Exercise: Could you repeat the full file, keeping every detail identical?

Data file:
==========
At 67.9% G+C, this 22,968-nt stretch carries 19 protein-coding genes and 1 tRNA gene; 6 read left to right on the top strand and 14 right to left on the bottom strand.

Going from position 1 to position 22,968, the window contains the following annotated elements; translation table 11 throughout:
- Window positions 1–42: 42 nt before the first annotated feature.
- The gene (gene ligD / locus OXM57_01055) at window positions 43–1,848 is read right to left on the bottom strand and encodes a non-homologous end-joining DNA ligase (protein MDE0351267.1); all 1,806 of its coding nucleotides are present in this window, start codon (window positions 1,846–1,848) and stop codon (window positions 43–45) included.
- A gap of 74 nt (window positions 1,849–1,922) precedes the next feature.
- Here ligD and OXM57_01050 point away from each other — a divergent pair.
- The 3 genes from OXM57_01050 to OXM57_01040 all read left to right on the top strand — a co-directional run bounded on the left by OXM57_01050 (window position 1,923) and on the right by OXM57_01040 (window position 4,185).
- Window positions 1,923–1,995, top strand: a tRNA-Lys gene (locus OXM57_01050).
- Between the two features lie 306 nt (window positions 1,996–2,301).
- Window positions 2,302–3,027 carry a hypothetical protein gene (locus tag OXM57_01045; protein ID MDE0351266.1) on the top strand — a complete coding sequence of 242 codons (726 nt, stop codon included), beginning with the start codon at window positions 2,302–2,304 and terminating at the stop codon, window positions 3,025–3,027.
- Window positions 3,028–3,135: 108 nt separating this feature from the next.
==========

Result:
At 67.9% G+C, this 22,968-nt stretch carries 19 protein-coding genes and 1 tRNA gene; 6 read left to right on the top strand and 14 right to left on the bottom strand.

Going from position 1 to position 22,968, the window contains the following annotated elements; translation table 11 throughout:
- Window positions 1–42: 42 nt before the first annotated feature.
- The gene (gene ligD / locus OXM57_01055) at window positions 43–1,848 is read right to left on the bottom strand and encodes a non-homologous end-joining DNA ligase (protein MDE0351267.1); all 1,806 of its coding nucleotides are present in this window, start codon (window positions 1,846–1,848) and stop codon (window positions 43–45) included.
- A gap of 74 nt (window positions 1,849–1,922) precedes the next feature.
- Here ligD and OXM57_01050 point away from each other — a divergent pair.
- The 3 genes from OXM57_01050 to OXM57_01040 all read left to right on the top strand — a co-directional run bounded on the left by OXM57_01050 (window position 1,923) and on the right by OXM57_01040 (window position 4,185).
- Window positions 1,923–1,995, top strand: a tRNA-Lys gene (locus OXM57_01050).
- Between the two features lie 306 nt (window positions 1,996–2,301).
- Window positions 2,302–3,027 carry a hypothetical protein gene (locus tag OXM57_01045; protein ID MDE0351266.1) on the top strand — a complete coding sequence of 242 codons (726 nt, stop codon included), beginning with the start codon at window positions 2,302–2,304 and terminating at the stop codon, window positions 3,025–3,027.
- Window positions 3,028–3,135: 108 nt separating this feature from the next.